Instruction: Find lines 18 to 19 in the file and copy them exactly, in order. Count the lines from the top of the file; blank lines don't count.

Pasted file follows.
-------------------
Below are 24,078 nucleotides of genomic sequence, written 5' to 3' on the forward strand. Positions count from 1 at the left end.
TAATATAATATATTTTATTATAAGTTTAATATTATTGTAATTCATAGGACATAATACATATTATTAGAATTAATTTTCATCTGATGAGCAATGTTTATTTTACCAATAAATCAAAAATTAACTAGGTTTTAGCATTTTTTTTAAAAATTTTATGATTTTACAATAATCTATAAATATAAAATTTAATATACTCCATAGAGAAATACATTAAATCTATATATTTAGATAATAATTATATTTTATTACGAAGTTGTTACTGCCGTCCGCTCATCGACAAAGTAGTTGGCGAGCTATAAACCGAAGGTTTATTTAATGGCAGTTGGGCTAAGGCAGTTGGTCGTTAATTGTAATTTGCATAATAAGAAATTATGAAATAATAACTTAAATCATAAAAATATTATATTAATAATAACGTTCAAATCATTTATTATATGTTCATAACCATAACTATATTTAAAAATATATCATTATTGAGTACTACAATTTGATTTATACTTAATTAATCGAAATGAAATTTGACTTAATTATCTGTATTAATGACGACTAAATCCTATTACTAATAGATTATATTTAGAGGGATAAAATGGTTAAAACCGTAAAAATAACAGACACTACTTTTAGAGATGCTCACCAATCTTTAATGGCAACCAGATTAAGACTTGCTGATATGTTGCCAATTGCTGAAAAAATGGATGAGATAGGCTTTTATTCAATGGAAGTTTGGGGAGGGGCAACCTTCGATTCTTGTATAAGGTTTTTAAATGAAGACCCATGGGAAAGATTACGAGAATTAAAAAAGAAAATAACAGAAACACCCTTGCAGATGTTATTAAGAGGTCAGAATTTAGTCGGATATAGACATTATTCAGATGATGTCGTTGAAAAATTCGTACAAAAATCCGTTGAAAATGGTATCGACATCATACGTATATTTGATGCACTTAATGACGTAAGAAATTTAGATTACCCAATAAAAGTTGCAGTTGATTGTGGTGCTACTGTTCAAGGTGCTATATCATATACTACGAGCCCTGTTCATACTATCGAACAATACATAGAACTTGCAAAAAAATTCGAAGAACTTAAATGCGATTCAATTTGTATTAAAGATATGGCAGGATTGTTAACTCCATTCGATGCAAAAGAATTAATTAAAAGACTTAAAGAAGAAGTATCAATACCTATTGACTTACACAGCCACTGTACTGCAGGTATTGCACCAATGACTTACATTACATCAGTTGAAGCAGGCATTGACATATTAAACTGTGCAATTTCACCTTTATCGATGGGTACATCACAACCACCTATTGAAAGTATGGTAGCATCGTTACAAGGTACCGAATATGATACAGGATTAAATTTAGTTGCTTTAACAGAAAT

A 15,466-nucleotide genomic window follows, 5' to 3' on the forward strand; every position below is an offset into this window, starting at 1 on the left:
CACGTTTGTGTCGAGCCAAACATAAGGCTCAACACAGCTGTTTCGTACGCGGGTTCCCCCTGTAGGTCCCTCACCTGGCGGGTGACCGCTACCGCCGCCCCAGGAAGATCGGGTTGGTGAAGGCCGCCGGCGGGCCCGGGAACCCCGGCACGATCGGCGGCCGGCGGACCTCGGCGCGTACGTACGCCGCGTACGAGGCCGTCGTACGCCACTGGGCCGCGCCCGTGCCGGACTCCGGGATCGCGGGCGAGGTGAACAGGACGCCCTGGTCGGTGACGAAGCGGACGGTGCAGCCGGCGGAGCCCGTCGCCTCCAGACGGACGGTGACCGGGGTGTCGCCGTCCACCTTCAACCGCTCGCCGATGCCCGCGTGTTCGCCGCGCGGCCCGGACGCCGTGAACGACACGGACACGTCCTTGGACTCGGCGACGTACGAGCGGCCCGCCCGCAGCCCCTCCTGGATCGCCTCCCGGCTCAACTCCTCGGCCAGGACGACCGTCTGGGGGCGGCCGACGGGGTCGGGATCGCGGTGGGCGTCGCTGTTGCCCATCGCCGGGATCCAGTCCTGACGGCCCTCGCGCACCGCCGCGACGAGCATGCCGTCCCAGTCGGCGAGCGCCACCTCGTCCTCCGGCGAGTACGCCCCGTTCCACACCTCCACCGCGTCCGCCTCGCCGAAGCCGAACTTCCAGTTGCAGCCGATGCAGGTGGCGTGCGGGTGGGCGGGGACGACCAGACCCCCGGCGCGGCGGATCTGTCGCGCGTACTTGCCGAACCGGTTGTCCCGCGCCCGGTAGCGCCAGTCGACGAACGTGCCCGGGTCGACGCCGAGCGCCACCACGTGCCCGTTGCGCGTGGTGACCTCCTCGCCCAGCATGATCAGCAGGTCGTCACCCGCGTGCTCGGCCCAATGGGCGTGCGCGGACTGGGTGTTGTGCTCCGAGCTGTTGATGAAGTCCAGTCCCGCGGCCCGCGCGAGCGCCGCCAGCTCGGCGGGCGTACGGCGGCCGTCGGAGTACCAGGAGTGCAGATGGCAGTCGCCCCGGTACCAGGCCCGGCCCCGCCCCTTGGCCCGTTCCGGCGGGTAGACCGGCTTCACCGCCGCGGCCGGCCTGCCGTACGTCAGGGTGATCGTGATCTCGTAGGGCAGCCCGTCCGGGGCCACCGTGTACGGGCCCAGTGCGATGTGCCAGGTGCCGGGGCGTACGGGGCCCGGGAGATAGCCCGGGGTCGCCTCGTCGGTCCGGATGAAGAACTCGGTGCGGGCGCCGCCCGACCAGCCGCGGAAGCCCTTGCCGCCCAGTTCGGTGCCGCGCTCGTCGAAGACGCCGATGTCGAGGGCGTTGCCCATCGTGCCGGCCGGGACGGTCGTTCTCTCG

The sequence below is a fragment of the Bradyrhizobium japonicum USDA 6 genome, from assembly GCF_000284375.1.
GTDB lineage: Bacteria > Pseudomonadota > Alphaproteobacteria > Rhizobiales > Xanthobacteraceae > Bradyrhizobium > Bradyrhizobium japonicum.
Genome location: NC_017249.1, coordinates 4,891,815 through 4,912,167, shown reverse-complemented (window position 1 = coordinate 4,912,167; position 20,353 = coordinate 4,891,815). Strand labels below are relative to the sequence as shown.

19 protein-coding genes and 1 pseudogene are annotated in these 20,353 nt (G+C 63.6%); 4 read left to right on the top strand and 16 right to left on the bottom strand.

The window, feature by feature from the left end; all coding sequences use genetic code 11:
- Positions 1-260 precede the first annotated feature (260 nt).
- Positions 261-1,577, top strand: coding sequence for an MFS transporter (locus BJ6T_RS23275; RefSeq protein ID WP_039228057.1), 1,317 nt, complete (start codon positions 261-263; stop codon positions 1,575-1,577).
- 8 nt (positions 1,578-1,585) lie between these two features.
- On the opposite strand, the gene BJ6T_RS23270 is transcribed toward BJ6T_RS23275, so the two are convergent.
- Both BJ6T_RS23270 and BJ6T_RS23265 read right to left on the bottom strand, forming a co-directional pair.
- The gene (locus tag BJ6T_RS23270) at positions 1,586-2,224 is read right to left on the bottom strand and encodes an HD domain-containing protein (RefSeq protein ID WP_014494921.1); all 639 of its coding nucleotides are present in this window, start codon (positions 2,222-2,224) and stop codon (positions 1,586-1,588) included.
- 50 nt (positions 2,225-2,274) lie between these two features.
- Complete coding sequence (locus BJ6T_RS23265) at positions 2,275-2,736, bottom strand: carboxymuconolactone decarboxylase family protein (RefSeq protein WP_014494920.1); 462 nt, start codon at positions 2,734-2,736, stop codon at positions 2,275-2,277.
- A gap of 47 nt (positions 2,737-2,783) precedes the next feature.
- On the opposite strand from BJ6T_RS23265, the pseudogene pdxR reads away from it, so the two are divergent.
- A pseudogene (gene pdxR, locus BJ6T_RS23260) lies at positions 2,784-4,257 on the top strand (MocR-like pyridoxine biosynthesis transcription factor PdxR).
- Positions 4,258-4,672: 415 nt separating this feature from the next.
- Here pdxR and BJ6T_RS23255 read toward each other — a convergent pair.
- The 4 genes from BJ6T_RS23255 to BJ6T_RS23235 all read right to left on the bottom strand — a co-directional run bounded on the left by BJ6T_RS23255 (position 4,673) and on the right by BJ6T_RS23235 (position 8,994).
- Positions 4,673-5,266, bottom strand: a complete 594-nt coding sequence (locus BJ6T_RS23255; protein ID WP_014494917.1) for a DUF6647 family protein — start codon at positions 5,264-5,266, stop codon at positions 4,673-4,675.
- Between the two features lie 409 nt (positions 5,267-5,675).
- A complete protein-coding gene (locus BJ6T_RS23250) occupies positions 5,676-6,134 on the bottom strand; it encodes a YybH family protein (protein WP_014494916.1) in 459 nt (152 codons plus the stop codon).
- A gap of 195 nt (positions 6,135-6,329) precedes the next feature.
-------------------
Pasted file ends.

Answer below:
- A gap of 47 nt (positions 2,737-2,783) precedes the next feature.
- On the opposite strand from BJ6T_RS23265, the pseudogene pdxR reads away from it, so the two are divergent.